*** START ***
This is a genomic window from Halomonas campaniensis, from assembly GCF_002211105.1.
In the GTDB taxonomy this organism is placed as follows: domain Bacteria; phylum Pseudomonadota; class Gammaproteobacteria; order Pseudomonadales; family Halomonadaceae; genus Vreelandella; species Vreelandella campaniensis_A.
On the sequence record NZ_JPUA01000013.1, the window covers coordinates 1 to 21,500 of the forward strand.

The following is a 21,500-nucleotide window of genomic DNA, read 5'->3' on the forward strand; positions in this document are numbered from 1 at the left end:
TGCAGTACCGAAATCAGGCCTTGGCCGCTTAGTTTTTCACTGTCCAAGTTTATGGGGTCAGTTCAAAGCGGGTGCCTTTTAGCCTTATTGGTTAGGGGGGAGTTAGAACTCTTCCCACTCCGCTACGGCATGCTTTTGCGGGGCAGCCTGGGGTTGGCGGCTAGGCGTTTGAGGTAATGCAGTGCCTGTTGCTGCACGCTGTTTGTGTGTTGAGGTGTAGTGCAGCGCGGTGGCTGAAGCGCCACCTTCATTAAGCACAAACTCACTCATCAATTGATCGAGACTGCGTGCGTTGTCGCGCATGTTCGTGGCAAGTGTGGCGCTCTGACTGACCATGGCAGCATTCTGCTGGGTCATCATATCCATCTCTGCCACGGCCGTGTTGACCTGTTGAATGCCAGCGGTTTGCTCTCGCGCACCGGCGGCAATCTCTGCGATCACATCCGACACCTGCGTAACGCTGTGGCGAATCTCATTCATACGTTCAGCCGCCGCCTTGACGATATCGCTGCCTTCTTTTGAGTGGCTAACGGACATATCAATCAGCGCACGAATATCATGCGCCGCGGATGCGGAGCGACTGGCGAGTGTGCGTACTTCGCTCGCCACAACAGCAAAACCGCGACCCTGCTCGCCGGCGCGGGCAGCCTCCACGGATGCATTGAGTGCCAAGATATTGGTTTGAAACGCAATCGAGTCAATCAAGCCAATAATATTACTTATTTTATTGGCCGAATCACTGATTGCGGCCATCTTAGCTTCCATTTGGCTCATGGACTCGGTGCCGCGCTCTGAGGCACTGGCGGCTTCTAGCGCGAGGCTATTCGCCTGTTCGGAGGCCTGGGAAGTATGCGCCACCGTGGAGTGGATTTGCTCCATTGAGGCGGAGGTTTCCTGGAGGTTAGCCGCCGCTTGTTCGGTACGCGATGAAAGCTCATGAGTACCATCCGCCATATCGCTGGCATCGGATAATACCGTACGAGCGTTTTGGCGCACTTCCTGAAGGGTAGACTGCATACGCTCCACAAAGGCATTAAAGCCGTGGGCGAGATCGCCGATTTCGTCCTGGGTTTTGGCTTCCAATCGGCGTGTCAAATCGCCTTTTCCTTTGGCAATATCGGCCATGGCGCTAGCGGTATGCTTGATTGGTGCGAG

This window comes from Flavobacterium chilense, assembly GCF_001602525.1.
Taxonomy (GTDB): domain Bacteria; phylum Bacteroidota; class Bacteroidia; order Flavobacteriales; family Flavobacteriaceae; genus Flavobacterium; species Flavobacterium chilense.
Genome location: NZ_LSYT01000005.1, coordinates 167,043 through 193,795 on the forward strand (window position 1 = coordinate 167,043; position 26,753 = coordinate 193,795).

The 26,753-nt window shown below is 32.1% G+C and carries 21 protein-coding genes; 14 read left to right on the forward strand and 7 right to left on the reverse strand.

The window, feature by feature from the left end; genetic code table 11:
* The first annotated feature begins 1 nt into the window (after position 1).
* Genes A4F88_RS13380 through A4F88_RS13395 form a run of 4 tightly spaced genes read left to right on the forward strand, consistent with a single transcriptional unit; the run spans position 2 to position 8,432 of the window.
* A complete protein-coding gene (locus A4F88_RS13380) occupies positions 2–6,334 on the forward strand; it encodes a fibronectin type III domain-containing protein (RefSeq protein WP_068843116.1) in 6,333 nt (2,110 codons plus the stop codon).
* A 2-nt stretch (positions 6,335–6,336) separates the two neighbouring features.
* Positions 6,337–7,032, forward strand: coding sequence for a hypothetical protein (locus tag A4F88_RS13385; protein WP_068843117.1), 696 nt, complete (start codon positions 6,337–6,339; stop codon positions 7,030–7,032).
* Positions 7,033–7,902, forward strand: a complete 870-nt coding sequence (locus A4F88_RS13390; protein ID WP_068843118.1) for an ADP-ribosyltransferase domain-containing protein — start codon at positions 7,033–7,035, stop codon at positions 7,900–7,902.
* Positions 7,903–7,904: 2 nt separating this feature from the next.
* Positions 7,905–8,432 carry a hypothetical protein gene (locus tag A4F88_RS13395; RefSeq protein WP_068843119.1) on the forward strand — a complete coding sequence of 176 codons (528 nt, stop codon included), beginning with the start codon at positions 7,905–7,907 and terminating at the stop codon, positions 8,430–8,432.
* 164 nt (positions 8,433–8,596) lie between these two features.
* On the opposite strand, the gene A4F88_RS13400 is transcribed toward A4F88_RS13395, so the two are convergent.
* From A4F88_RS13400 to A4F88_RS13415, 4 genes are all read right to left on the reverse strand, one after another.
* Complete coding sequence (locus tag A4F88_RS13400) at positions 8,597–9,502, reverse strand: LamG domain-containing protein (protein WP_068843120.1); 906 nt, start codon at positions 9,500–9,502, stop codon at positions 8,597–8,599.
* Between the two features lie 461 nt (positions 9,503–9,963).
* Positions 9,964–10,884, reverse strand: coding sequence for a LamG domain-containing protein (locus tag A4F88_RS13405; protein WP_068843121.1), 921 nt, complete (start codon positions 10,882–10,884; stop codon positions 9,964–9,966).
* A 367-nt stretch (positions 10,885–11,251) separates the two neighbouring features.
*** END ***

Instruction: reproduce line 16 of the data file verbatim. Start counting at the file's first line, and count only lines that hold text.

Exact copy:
* Positions 7,033–7,902, forward strand: a complete 870-nt coding sequence (locus A4F88_RS13390; protein ID WP_068843118.1) for an ADP-ribosyltransferase domain-containing protein — start codon at positions 7,033–7,035, stop codon at positions 7,900–7,902.